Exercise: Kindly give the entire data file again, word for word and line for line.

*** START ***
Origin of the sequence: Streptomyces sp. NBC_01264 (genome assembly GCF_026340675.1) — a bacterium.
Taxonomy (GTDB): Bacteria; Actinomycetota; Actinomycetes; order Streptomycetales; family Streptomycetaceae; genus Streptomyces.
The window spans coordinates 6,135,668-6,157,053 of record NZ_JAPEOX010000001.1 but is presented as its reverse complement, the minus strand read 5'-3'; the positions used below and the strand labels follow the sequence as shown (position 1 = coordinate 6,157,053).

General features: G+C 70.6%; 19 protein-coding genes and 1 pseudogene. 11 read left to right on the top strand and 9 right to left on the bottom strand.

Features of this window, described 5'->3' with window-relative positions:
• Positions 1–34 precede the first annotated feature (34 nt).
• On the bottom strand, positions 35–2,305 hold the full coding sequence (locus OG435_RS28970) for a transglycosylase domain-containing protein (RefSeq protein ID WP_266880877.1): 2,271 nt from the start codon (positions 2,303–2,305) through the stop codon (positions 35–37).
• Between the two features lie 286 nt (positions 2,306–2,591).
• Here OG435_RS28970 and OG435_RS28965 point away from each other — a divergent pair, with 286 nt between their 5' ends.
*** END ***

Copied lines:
Origin of the sequence: Streptomyces sp. NBC_01264 (genome assembly GCF_026340675.1) — a bacterium.
Taxonomy (GTDB): Bacteria; Actinomycetota; Actinomycetes; order Streptomycetales; family Streptomycetaceae; genus Streptomyces.
The window spans coordinates 6,135,668-6,157,053 of record NZ_JAPEOX010000001.1 but is presented as its reverse complement, the minus strand read 5'-3'; the positions used below and the strand labels follow the sequence as shown (position 1 = coordinate 6,157,053).

General features: G+C 70.6%; 19 protein-coding genes and 1 pseudogene. 11 read left to right on the top strand and 9 right to left on the bottom strand.

Features of this window, described 5'->3' with window-relative positions:
• Positions 1–34 precede the first annotated feature (34 nt).
• On the bottom strand, positions 35–2,305 hold the full coding sequence (locus OG435_RS28970) for a transglycosylase domain-containing protein (RefSeq protein ID WP_266880877.1): 2,271 nt from the start codon (positions 2,303–2,305) through the stop codon (positions 35–37).
• Between the two features lie 286 nt (positions 2,306–2,591).
• Here OG435_RS28970 and OG435_RS28965 point away from each other — a divergent pair, with 286 nt between their 5' ends.